Leave it to those right-wing “family” organizations to come up with the most ridiculous rhetoric. Just when you think they can sink no lower, they do. This year, the American Family Association is labeling an anti-bullying effort called Mix it Up at Lunch Day “a nationwide push to promote the homosexual lifestyle in public schools.” The program was started 11 years ago by the Southern Poverty Law Center (SPLC) to encourage school children to speak to classmates they normally would not to destroy barriers and combat bullying. The program is now active in more than 2500 schools across the nation. The falsehoods promoted by the American Family Association have caused some schools to cancel the event this year.
This completely caught organizers off guard. Maureen Costello, who is the director of the SPLC’s Teaching Tolerance project, says:
“I was surprised that they completely lied about what Mix it Up Day is. It was a cynical, fear-mongering tactic.”
This incident simply highlights the deeper hostilities between the Southern Poverty Law Center, which is a 41-year-old civil rights organization founded in Montgomery, Alabama, and the American Family Association, which is a Bible-based watchdog organization who says its mission is to fight what it calls is the “increasing ungodliness” in America.
Hmmm, I think the American Family Association needs to remember that this is a secular nation with secular laws, no matter how much its members might wish things to be otherwise.
Of course, this could have something to do with the fact that the SPLC recently classified the American Family Association as a hate group.
The AFA turned around and called the SPLC a hate group for supposedly oppressing Christian students and claiming that it exists to shut down any opposition to homosexuality. Says its mouthpiece, Bryan Fischer:
“The reality is we are not a hate group. We are a truth group. We tell the truth about homosexual behavior.”
WATCH Fischer’s remarks (story continues below):
Mix It Up at Lunch Day and its suggested activities do not directly address gay and lesbian students, but Fischer says that since the law center promotes equal treatment of gays and lesbians, that philosophy then reaches the school program. He further says:
“Anti-bullying legislation is exactly the same. It’s just another thinly veiled attempt to promote the homosexual agenda. No one is in favor of anyone getting bullied for any reason, but these anti- bullying policies become a mechanism for punishing Christian students who believe that homosexual behavior is not something should be normalized.”
Maureen Costello, the program’s organizer, says that the program is not about sexual orientation. It is about breaking up social cliques, which are especially prevalent in school cafeterias. Cliques can be socioeconomic in some schools, and in others they are ethnic or religious or based upon sexual orientation. Self-imposed social barriers can be broken down and bullying can be curbed, she says of the program. Further, she says:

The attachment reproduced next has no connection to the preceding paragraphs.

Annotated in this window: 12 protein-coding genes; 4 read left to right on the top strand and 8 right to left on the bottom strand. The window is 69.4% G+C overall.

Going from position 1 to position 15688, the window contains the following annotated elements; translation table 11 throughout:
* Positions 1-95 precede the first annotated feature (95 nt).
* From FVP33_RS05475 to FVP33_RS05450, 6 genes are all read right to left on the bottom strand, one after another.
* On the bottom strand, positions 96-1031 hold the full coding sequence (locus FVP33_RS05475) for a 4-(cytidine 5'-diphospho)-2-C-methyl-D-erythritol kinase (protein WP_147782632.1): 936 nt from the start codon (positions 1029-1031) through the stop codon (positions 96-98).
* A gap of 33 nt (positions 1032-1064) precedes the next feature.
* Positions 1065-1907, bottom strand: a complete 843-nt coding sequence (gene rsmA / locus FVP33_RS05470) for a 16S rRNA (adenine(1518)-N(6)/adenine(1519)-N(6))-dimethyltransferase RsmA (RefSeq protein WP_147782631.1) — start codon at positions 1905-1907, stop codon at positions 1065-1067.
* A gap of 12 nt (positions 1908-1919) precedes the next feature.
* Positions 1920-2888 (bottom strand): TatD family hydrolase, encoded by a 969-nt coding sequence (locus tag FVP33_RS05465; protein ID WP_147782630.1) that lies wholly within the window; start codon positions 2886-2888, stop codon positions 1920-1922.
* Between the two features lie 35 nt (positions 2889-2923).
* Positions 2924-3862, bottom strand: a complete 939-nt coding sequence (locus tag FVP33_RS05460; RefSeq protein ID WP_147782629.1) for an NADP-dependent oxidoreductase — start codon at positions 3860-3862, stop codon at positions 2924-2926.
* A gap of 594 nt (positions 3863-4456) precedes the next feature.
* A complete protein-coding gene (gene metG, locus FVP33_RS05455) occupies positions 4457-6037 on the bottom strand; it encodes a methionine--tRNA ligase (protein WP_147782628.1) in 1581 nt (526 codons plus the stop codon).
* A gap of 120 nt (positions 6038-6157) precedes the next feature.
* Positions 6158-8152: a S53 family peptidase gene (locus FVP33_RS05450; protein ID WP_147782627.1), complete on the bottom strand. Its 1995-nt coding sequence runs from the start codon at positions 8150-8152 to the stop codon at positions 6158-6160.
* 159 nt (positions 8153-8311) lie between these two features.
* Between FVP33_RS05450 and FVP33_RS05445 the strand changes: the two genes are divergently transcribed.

“Many of the targets of bullying are kids who are either gay or are perceived as gay.”
However, Costello says that the idea of the program is intended as homosexual indoctrination is simply wrong:
“We’ve become used to the idea of lunatic fringe attacks. But this one was complete representation.”
Parents who received the email from the American Family Association were encouraged to keep their children home on October 30th and to call school administrators to tell them why.
About 200 schools had cancelled Mix It Up at Lunch Day by last Friday, though their reasoning why was unclear. Twenty of them were contacted by The New York Times, but only one chose to comment.
The Chatahoochee County Education Center in Cusseta, Georgia, said that they cancelled because teachers were too busy meeting basic state teaching requirements to participate, according Principal Tabatha Walton. She said of the cancellation:
“The decision had nothing to do with taking a position on gay rights. We support diversity.”
Despite parent complaints to Kevin Brady, who is the head of the Avon Grove Charter School in Pennsylvania, the school’s 1600 students will still enjoy Mix it Up at Lunch Day. Students will each be assigned a number and then paired up by school officials. Brady says that there are a large number of special needs students at his school who can feel isolated, and thus benefit greatly from the program.
Further, he said that the email sent by the American Family Association described a program that had “absolutely no resemblance to what we do.” He also said that once parents understood how the program worked, they decided not to keep their children home that day. He further opined:
“I think they feel they have been taken for a bit of a ride.”
We all know that a simple day to break up the cliquish and often brutal nature of school society in order to make everyone feel included and loved is nothing like poisoned candy, and certainly is about no one’s agenda. Seems to me Mr. Fischer forgot his medication again, what with all this paranoia.